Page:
Do's and Don'ts of Teaching Sex Ed

So, you’re teaching a sexual health education course…Image result for teaching

Sexual education is an important area of study, but teaching it the correct way can be challenging. When implemented correctly, sexual education can be crucial in preventing teenage pregnancy, negative stigmas towards sex, and the spread of sexually transmitted infections. Below is a list of helpful tips to keep in mind while teaching a sexual health education course:

Do Be

  • Open-minded

    • Your students will likely come from all walks of life and may identify with different genders or sexual understandings. Express your open-mindedness so that your students feel comfortable opening up to you.1

  • Sincere with your students

    • Express to them when you are uncomfortable, share with them experiences if appropriate, and make yourself relatable.1

  • A good listener

    • They will likely have plenty of questions and concerns! Let them know that it is okay to ask questions and bring up concerns throughout the class.

  • Respectful of your students’ privacy

    • Some of your students may have had sad, emotional, or even traumatic experiences related to some of the topics in your lesson plan. For this reason, no student should ever be required to discuss their sexual lives and experiences, regardless of the age group.

  • Involving of others

    • It is important to involve parents, community leaders, faculty, and student leaders as early in the process as possible. Partnering with other teachers can also be beneficial.2

  • Diverse

    • It can be helpful to employ a variety of teaching methods to cater to students that may learn differently.2

Don’t

  • Impose your beliefs on your students

    • Despite what you believe and practice, stick to the lesson plan! Students deserve a full, comprehensive understanding of topics before they make their own decisions about what to believe.1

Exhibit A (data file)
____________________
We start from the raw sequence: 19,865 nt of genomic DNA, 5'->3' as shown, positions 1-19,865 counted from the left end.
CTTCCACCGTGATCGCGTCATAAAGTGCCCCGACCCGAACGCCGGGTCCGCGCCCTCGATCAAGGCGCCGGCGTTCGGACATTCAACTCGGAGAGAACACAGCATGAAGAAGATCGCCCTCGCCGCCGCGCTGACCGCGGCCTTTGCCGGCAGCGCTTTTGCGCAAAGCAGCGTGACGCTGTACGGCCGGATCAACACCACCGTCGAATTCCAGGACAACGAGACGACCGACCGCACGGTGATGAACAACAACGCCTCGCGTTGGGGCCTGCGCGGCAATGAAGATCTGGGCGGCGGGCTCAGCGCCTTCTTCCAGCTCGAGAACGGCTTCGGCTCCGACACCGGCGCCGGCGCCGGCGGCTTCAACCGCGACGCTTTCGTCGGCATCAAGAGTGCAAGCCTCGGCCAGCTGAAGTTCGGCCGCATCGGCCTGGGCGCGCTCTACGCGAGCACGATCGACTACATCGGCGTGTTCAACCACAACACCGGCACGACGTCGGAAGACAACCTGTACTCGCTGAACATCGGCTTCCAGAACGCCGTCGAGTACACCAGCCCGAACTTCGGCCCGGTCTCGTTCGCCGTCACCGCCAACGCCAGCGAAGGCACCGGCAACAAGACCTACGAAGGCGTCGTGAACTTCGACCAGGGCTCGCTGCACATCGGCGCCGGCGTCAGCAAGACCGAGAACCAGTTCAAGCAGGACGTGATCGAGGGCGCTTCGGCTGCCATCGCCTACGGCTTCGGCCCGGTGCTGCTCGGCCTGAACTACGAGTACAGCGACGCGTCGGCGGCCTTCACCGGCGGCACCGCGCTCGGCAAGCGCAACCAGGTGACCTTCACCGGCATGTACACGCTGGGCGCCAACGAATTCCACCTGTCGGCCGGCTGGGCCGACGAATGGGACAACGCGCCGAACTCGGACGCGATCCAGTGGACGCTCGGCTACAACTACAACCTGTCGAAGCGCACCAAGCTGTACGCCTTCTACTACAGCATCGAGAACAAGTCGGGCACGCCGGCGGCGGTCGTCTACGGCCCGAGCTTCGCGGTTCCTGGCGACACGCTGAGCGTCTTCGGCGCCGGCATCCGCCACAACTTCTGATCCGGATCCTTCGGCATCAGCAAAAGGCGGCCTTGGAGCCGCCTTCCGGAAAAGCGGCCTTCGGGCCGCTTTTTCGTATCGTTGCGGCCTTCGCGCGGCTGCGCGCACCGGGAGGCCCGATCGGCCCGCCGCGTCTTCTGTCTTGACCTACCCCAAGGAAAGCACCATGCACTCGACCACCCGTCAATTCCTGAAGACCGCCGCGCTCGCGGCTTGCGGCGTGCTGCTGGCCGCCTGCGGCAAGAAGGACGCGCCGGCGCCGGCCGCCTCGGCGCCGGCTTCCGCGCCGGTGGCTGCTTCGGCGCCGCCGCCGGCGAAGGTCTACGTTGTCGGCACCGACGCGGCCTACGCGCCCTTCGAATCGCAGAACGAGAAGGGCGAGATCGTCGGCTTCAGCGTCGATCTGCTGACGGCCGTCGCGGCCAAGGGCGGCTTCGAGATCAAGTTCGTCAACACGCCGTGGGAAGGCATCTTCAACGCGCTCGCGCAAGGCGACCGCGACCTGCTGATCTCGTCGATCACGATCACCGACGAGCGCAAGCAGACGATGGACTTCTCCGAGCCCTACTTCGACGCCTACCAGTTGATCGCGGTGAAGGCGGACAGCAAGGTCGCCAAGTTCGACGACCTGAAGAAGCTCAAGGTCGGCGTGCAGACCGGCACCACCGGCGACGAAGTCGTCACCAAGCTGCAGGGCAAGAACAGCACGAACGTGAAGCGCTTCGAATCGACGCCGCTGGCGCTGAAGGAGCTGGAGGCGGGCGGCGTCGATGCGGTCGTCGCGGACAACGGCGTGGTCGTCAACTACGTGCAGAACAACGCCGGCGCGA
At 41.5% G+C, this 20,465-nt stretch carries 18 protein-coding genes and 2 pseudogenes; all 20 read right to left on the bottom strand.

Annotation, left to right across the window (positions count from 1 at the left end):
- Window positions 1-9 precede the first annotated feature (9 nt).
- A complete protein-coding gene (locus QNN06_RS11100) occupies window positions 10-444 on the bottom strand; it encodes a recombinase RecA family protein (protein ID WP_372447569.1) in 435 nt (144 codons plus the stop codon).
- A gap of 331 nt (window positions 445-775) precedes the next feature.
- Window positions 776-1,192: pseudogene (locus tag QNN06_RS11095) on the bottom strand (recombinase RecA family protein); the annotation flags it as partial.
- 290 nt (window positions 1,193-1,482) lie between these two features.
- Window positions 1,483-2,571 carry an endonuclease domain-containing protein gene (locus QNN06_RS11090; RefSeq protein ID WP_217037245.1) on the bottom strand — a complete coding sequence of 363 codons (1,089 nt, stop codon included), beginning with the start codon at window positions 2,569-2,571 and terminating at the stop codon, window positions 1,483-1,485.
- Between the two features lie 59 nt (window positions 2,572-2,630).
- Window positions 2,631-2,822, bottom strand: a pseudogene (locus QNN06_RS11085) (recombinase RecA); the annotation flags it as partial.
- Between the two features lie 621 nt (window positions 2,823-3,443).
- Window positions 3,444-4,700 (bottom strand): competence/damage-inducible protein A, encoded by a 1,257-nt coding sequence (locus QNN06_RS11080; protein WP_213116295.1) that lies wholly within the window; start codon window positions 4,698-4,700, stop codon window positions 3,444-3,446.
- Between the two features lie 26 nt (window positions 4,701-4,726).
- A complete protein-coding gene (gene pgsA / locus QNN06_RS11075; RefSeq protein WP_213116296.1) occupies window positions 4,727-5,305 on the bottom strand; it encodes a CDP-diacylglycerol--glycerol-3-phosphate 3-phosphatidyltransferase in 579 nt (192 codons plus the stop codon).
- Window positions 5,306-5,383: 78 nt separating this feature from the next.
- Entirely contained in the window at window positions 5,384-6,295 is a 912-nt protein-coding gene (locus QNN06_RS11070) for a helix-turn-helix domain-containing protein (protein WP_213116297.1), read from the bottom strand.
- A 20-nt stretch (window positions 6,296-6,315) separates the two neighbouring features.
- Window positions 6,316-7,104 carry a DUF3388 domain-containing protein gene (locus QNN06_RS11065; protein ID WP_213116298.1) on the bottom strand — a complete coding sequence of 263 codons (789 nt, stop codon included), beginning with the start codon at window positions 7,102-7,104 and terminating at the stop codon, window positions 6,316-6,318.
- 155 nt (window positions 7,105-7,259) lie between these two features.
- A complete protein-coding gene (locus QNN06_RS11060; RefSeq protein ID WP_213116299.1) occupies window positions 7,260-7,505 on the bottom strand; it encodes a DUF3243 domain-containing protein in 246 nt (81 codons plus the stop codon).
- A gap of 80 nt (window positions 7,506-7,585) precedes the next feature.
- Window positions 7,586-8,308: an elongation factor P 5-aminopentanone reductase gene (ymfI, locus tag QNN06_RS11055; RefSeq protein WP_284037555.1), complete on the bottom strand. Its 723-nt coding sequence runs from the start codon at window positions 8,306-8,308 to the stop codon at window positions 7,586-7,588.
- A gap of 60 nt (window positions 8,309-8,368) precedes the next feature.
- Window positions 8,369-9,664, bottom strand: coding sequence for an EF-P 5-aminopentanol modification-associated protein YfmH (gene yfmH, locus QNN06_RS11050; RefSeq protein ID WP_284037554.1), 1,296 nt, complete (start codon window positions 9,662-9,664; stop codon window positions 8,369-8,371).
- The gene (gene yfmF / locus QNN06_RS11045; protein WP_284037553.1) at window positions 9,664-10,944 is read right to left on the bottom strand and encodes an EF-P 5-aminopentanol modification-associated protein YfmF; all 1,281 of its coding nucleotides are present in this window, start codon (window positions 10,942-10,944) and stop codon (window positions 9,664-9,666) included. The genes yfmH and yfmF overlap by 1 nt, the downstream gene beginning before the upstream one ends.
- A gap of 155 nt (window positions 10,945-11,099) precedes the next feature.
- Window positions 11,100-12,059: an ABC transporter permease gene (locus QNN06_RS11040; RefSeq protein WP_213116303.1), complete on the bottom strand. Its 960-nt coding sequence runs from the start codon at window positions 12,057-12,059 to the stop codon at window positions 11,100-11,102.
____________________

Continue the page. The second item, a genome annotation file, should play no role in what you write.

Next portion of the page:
• Rush

    • Take your time! Allow several minutes for questions in between topics, and make sure students feel comfortable with the pace of the course. Review any material they do not fully understand.3

  • Make a joke of it

    • While it may relieve awkwardness to act silly or make light of certain topics, remember that sexual health education directly impacts your students’ lives. A few light-hearted stories are welcome, but a mature and open tone is more appropriate than a goofy one.

  • Be nervous     

    • Remember that most of your students will also be uncomfortable. Prepare your material, know it well, and walk into the classroom confidently.3

 

Try and keep these tips in mind when teaching your own sexual education course. Remember the importance of the subject and that you are doing  an important job teaching your students this information. Good luck!

Image result for teaching

References:

 
  1. Alford, Sue. "Sex Education Programs: Definitions & Point by Point Comparison." Advocates for Youth. N.p., n.d. Web. 11 Oct. 2016.

  2. Parenthood, Planned. "Implementing Sex Education." Implementing Sex Education. N.p., 10 May 2014. Web. 11 Oct. 2016.

  3. Bridges, Emily. "Youth Health and Rights in Sex Education." Future of Sex Education. N.p., May 2014. Web. 11 Oct. 2016.

 

Last Updated 5 November 2016.

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